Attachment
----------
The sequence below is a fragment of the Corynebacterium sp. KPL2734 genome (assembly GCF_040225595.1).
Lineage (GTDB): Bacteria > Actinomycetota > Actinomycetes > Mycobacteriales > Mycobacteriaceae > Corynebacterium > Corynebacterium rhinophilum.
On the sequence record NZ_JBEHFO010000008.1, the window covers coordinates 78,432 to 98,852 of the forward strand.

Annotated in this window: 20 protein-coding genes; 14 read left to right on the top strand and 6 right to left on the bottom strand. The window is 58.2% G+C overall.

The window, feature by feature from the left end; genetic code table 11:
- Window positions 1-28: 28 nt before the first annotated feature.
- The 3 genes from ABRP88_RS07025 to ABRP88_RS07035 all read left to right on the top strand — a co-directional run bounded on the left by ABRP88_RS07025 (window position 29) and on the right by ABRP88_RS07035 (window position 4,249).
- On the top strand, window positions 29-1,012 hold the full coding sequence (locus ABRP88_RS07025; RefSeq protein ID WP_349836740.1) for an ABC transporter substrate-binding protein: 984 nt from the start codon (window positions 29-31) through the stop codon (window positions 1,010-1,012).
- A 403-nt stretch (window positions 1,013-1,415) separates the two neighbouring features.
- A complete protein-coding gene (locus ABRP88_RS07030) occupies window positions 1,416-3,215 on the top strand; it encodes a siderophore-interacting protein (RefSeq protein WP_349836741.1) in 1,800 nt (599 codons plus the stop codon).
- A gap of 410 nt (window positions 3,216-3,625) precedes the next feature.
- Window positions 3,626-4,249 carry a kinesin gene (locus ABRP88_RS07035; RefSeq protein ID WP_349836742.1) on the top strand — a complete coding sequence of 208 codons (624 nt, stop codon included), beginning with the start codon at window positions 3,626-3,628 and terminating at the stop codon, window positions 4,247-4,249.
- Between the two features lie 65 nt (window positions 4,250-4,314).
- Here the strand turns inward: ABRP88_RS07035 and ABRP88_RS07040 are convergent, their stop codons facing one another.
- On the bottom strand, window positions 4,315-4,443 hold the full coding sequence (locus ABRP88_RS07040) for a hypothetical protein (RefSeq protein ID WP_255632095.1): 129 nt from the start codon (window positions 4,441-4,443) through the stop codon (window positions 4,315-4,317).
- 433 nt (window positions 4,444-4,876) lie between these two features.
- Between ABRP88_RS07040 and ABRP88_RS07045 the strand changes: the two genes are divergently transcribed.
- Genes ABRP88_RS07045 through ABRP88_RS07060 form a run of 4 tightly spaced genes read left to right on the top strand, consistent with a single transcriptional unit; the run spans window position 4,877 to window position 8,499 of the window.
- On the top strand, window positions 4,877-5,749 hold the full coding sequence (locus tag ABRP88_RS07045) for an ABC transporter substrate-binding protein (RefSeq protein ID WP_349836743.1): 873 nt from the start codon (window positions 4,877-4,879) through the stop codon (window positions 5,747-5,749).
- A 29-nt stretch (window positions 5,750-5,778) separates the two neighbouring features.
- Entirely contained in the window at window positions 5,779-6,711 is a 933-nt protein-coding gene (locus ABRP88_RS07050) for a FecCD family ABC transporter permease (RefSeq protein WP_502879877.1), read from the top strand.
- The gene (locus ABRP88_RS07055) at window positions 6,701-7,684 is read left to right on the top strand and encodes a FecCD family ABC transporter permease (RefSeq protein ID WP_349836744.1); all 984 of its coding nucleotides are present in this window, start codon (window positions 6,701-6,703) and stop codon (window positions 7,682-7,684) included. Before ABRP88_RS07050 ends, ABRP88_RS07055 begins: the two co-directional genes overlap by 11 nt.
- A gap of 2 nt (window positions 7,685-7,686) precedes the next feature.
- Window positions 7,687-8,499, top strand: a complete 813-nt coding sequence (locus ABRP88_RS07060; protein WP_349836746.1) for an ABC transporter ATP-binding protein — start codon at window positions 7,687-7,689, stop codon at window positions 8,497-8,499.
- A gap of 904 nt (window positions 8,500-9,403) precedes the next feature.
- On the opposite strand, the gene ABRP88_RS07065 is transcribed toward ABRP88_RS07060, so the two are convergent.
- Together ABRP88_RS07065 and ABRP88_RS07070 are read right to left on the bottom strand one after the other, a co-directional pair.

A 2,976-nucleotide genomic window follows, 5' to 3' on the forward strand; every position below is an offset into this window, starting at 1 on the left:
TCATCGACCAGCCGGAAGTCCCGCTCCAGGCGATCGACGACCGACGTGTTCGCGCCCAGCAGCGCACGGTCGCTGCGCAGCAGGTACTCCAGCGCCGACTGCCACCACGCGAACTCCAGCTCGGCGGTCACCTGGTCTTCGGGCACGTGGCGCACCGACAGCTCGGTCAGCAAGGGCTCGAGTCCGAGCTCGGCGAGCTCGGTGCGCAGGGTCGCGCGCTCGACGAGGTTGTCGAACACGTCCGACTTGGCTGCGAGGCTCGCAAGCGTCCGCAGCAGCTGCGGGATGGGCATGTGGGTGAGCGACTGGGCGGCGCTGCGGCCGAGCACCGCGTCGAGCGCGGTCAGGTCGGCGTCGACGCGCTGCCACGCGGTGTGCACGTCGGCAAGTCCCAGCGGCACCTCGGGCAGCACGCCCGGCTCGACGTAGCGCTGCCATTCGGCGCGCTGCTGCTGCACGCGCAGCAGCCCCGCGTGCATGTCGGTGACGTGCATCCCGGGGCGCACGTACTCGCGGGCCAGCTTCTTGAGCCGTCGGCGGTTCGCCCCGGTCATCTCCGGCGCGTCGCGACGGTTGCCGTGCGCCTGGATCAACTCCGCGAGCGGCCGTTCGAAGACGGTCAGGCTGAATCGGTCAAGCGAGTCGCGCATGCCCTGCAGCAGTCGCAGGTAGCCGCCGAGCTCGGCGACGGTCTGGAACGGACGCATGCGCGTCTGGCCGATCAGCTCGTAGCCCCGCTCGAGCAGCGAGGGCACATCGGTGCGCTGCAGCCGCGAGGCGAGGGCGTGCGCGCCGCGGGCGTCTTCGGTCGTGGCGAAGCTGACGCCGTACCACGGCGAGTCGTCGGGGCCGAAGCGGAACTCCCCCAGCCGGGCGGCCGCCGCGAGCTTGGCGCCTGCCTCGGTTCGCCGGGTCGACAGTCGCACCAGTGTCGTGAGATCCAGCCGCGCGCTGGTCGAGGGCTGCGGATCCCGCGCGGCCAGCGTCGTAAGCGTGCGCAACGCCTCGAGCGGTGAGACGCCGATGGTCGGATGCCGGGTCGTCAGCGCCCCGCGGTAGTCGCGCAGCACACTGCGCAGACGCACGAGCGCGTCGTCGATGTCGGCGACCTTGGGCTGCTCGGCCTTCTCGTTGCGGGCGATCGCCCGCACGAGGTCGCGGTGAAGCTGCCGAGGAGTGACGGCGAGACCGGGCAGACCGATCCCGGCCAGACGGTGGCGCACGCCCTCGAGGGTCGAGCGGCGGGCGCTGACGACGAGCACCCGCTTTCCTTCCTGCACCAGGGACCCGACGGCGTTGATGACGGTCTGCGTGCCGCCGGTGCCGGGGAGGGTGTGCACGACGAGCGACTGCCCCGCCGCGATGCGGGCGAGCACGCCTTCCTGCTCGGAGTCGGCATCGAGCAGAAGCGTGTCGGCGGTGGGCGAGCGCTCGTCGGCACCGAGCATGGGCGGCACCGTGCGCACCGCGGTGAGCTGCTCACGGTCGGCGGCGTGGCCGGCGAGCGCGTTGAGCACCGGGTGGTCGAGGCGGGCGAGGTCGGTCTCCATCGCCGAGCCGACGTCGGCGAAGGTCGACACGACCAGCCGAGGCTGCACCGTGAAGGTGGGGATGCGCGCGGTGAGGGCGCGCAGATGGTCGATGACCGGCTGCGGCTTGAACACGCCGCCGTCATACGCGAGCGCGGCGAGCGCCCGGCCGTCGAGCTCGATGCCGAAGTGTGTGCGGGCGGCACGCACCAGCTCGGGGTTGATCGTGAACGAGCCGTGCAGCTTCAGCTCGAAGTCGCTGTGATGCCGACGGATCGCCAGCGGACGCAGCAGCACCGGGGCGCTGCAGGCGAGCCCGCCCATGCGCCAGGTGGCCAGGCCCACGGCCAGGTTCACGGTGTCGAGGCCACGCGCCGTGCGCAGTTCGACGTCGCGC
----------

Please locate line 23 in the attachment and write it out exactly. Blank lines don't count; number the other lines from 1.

- A gap of 2 nt (window positions 7,685-7,686) precedes the next feature.